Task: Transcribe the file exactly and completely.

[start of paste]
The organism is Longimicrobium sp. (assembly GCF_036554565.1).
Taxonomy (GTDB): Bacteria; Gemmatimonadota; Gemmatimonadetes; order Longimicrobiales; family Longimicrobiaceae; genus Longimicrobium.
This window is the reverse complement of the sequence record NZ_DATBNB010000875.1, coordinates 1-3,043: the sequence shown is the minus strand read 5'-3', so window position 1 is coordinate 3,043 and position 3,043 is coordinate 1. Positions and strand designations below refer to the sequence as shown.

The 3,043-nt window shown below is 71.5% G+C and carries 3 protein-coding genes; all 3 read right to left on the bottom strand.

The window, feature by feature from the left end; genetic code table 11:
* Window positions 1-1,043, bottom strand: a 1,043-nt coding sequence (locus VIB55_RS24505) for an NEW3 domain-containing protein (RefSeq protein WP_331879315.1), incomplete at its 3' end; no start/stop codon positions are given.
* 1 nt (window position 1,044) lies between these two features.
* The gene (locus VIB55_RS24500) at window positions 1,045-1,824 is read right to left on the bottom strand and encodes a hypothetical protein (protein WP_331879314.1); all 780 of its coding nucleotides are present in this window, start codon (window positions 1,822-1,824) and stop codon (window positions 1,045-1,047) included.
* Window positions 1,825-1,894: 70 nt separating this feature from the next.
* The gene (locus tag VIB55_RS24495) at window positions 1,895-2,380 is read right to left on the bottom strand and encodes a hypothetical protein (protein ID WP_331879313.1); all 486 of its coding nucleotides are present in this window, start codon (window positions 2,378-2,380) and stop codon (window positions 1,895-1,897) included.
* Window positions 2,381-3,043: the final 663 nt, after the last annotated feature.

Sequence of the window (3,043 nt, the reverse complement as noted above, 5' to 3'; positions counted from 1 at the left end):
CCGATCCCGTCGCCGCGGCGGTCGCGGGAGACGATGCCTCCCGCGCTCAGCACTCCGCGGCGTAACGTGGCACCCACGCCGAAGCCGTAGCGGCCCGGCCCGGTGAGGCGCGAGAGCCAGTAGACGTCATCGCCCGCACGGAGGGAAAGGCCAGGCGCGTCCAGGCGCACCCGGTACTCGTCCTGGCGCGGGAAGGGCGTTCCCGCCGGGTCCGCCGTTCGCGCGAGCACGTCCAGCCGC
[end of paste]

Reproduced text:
The organism is Longimicrobium sp. (assembly GCF_036554565.1).
Taxonomy (GTDB): Bacteria; Gemmatimonadota; Gemmatimonadetes; order Longimicrobiales; family Longimicrobiaceae; genus Longimicrobium.
This window is the reverse complement of the sequence record NZ_DATBNB010000875.1, coordinates 1-3,043: the sequence shown is the minus strand read 5'-3', so window position 1 is coordinate 3,043 and position 3,043 is coordinate 1. Positions and strand designations below refer to the sequence as shown.

The 3,043-nt window shown below is 71.5% G+C and carries 3 protein-coding genes; all 3 read right to left on the bottom strand.

The window, feature by feature from the left end; genetic code table 11:
* Window positions 1-1,043, bottom strand: a 1,043-nt coding sequence (locus VIB55_RS24505) for an NEW3 domain-containing protein (RefSeq protein WP_331879315.1), incomplete at its 3' end; no start/stop codon positions are given.
* 1 nt (window position 1,044) lies between these two features.
* The gene (locus VIB55_RS24500) at window positions 1,045-1,824 is read right to left on the bottom strand and encodes a hypothetical protein (protein WP_331879314.1); all 780 of its coding nucleotides are present in this window, start codon (window positions 1,822-1,824) and stop codon (window positions 1,045-1,047) included.
* Window positions 1,825-1,894: 70 nt separating this feature from the next.
* The gene (locus tag VIB55_RS24495) at window positions 1,895-2,380 is read right to left on the bottom strand and encodes a hypothetical protein (protein ID WP_331879313.1); all 486 of its coding nucleotides are present in this window, start codon (window positions 2,378-2,380) and stop codon (window positions 1,895-1,897) included.
* Window positions 2,381-3,043: the final 663 nt, after the last annotated feature.

Sequence of the window (3,043 nt, the reverse complement as noted above, 5' to 3'; positions counted from 1 at the left end):
CCGATCCCGTCGCCGCGGCGGTCGCGGGAGACGATGCCTCCCGCGCTCAGCACTCCGCGGCGTAACGTGGCACCCACGCCGAAGCCGTAGCGGCCCGGCCCGGTGAGGCGCGAGAGCCAGTAGACGTCATCGCCCGCACGGAGGGAAAGGCCAGGCGCGTCCAGGCGCACCCGGTACTCGTCCTGGCGCGGGAAGGGCGTTCCCGCCGGGTCCGCCGTTCGCGCGAGCACGTCCAGCCGC